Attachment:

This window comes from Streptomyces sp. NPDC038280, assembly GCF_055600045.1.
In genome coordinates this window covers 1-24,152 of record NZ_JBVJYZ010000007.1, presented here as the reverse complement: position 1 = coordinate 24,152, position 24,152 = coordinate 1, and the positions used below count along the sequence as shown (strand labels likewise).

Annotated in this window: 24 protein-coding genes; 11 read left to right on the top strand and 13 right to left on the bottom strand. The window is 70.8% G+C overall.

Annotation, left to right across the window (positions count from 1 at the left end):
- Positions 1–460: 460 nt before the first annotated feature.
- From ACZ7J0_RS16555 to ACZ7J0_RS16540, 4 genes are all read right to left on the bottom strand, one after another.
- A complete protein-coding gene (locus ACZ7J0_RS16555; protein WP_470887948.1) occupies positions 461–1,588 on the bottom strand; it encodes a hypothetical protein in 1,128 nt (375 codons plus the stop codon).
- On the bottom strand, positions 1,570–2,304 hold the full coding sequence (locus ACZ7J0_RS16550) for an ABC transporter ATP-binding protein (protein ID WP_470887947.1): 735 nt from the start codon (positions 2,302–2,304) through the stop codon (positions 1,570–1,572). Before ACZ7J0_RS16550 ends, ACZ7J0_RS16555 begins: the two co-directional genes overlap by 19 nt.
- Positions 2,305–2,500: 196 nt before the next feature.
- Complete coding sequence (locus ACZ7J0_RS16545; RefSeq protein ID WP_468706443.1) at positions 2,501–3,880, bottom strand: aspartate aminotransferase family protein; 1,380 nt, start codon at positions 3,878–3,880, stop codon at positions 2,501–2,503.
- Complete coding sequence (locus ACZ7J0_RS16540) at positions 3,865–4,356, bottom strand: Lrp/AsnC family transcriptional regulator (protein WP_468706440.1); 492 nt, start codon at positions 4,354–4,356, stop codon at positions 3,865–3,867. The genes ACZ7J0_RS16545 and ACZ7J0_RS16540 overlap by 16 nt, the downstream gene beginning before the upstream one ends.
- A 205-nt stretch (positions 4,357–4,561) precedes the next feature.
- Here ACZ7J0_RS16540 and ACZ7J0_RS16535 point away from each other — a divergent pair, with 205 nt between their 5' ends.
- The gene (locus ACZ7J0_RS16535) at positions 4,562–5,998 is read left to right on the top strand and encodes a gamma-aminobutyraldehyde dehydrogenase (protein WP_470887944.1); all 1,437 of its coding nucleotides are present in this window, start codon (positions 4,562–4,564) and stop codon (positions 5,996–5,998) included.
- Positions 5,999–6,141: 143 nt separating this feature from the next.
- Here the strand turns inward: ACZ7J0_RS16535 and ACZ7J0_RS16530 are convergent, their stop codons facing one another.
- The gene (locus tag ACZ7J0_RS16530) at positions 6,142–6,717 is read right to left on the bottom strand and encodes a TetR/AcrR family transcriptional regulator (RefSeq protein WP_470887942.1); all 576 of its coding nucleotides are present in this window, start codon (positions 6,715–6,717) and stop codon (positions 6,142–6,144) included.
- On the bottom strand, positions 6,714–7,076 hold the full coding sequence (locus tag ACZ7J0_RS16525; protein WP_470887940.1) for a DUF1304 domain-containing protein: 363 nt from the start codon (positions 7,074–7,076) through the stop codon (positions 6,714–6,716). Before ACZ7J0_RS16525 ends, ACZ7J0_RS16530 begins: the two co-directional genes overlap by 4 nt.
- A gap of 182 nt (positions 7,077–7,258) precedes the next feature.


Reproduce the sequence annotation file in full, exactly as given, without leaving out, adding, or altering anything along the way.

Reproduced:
This window comes from Streptomyces sp. NPDC038280, assembly GCF_055600045.1.
In genome coordinates this window covers 1-24,152 of record NZ_JBVJYZ010000007.1, presented here as the reverse complement: position 1 = coordinate 24,152, position 24,152 = coordinate 1, and the positions used below count along the sequence as shown (strand labels likewise).

Annotated in this window: 24 protein-coding genes; 11 read left to right on the top strand and 13 right to left on the bottom strand. The window is 70.8% G+C overall.

Annotation, left to right across the window (positions count from 1 at the left end):
- Positions 1–460: 460 nt before the first annotated feature.
- From ACZ7J0_RS16555 to ACZ7J0_RS16540, 4 genes are all read right to left on the bottom strand, one after another.
- A complete protein-coding gene (locus ACZ7J0_RS16555; protein WP_470887948.1) occupies positions 461–1,588 on the bottom strand; it encodes a hypothetical protein in 1,128 nt (375 codons plus the stop codon).
- On the bottom strand, positions 1,570–2,304 hold the full coding sequence (locus ACZ7J0_RS16550) for an ABC transporter ATP-binding protein (protein ID WP_470887947.1): 735 nt from the start codon (positions 2,302–2,304) through the stop codon (positions 1,570–1,572). Before ACZ7J0_RS16550 ends, ACZ7J0_RS16555 begins: the two co-directional genes overlap by 19 nt.
- Positions 2,305–2,500: 196 nt before the next feature.
- Complete coding sequence (locus ACZ7J0_RS16545; RefSeq protein ID WP_468706443.1) at positions 2,501–3,880, bottom strand: aspartate aminotransferase family protein; 1,380 nt, start codon at positions 3,878–3,880, stop codon at positions 2,501–2,503.
- Complete coding sequence (locus ACZ7J0_RS16540) at positions 3,865–4,356, bottom strand: Lrp/AsnC family transcriptional regulator (protein WP_468706440.1); 492 nt, start codon at positions 4,354–4,356, stop codon at positions 3,865–3,867. The genes ACZ7J0_RS16545 and ACZ7J0_RS16540 overlap by 16 nt, the downstream gene beginning before the upstream one ends.
- A 205-nt stretch (positions 4,357–4,561) precedes the next feature.
- Here ACZ7J0_RS16540 and ACZ7J0_RS16535 point away from each other — a divergent pair, with 205 nt between their 5' ends.
- The gene (locus ACZ7J0_RS16535) at positions 4,562–5,998 is read left to right on the top strand and encodes a gamma-aminobutyraldehyde dehydrogenase (protein WP_470887944.1); all 1,437 of its coding nucleotides are present in this window, start codon (positions 4,562–4,564) and stop codon (positions 5,996–5,998) included.
- Positions 5,999–6,141: 143 nt separating this feature from the next.
- Here the strand turns inward: ACZ7J0_RS16535 and ACZ7J0_RS16530 are convergent, their stop codons facing one another.
- The gene (locus tag ACZ7J0_RS16530) at positions 6,142–6,717 is read right to left on the bottom strand and encodes a TetR/AcrR family transcriptional regulator (RefSeq protein WP_470887942.1); all 576 of its coding nucleotides are present in this window, start codon (positions 6,715–6,717) and stop codon (positions 6,142–6,144) included.
- On the bottom strand, positions 6,714–7,076 hold the full coding sequence (locus tag ACZ7J0_RS16525; protein WP_470887940.1) for a DUF1304 domain-containing protein: 363 nt from the start codon (positions 7,074–7,076) through the stop codon (positions 6,714–6,716). Before ACZ7J0_RS16525 ends, ACZ7J0_RS16530 begins: the two co-directional genes overlap by 4 nt.
- A gap of 182 nt (positions 7,077–7,258) precedes the next feature.